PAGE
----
of what poetry must do to tackle a modern society where cultures, technologies, and nature intermix. The poem argues that modern verse must consider the personal, technological, and natural: “rubber, coal, uranium, moons, poems.” I might add that unlike Simpson’s list, a poet is challenged to make a more totalistic and penetrating order out of all this, to make a “stay against confusion,” to quote Robert Frost’s suggestion. In the second poem, Simpson captures an emotion of longing for idealistic visions, one glimpsed through images of a “procession” and “temple” from ancient times. Since this vision embraces ritual, the poem rejects not the routines of “middle class life,” but the purposelessness of it beyond personal survival often associated with this phrase when used in the pejorative. “In the Suburbs” points to a dissatisfaction with a secular and consumer-driven “middle class life.” Considering that this poem was published in 1960, Simpson here is prescient about the resurgence of religiousness in America in the 21st century. Furthermore, market economics’ exclusion of ethics from all considerations simply will not satisfy this longing, described by Simpson. As people’s gaze looks for a higher power, which in Simpson’s poem really is a search for higher living
, each person’s aspiration inevitably looks back to evaluate how they themselves act, from Simpson’s “middle class life” to “singing.”
In 2008, I edited special issue of the journal Poems Against War: Ars Poetica (Wasteland Press), a journal that has an online home at www.poemsagainstwar.com. It brought together a number of contemporary poets who wrote specifically on social and political themes, while also questioning what poetry’s role could be in dilemmas beyond the page. Reginald Harris, a Baltimore poet and member of the Cave Canem workshop, interestingly quotes Kenneth Koch from the poem “The Pleasures of Peace” to answer this question. Koch reminds the reader that a political ars poetica also can turn from politics to preserve humanity. Koch says he called his poem:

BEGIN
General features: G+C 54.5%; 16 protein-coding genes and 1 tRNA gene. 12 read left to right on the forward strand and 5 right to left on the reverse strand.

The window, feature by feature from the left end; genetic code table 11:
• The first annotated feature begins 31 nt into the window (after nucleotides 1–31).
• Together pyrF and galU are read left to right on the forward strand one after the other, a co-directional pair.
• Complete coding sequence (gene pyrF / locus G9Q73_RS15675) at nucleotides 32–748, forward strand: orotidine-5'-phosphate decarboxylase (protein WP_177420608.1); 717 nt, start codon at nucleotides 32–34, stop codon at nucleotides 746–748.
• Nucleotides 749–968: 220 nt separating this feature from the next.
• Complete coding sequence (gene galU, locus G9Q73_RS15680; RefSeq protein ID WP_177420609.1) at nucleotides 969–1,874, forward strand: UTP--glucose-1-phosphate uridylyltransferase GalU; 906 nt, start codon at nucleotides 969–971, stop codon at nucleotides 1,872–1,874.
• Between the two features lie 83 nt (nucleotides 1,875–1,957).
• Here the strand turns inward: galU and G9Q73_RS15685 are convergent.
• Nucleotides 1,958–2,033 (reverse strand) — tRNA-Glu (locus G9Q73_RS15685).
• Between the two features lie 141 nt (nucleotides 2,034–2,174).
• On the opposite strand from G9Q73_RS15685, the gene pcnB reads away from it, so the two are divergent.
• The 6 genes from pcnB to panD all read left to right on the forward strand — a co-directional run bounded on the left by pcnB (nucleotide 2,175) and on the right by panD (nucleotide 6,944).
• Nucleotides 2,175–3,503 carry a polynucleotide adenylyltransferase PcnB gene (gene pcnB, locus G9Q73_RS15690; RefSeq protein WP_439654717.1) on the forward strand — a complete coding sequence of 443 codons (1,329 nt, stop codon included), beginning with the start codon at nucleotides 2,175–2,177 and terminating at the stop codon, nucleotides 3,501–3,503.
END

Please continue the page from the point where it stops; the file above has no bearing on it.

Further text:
Pleasures of Peace because I am not sure they will be lasting!
I wanted people to be able to see what these pleasures are
That they may come back to them.
Reginald Harris sympathizes with this in his essay, but in the poem he wrote for the journal, Harris recalls an anti-war poetry reading held at the University of Baltimore on February 13, 2003. He writes of the day:
Afterwards, all smiles,
greetings, hugs, plans,
the shared music of Walt
Whitman in our ears, singing
in our souls, translating
drumbeat to heartbeat.
It doesn’t stop, it does
not stop, the insistent
martial clatter, the cold wind
blowing in from the Capital . . .
The “insistent / martial clatter” of war “blowing in from the capital” once again is sweeping across society, and in fact, Harris notes, “does / not stop.” Harris interestingly contrasts the war-sound of clatter to the music of poetry that day, “translating / drumbeat to heartbeat,” as if to highlight the importance of articulated vision in determining what each person does, and what society itself does. The U.S. invaded Iraq about one month after this poetry reading on March 19, 2003, so the “martial clatter” won. However the insight that narrative is at the center of the fulfillment of that narrative through human action keeps the pivot point of the turning world just as much in the hands of poetry. Harris notes this fragility and fulcrum of human agency in the rest of the poem. He concludes:
calculation hiding behind
the mask of inevitability
We do not stop. Together
we bundle up against the weather,
our prayers flickering candles
against the encroaching night,
wrap ourselves in a weave of words
binding us to the other,
holding us together, holding us
to the world. And we don’t
Stop. We do not stop.
about one month before the March 19, 2003 U.S. invasion of Iraq.
Gregg Mosson is the author of a book of nature poetry, Season of Flowers and Dust from Goose River Press, and editor of Poems Against War (Wasteland Press), a journal with national contributors. His commentary and poetry have appeared in The Cincinnati Review, The Baltimore Review, The Baltimore Sun, Loch Raven Review, and The Little Patuxent Review. He has an MA from the Johns Hopkins Writing Seminars, and lives and teaches in Maryland. A new book, Questions of Fire, is forthcoming from Plain View Press in September 2009. For more, seek www.greggmosson.com.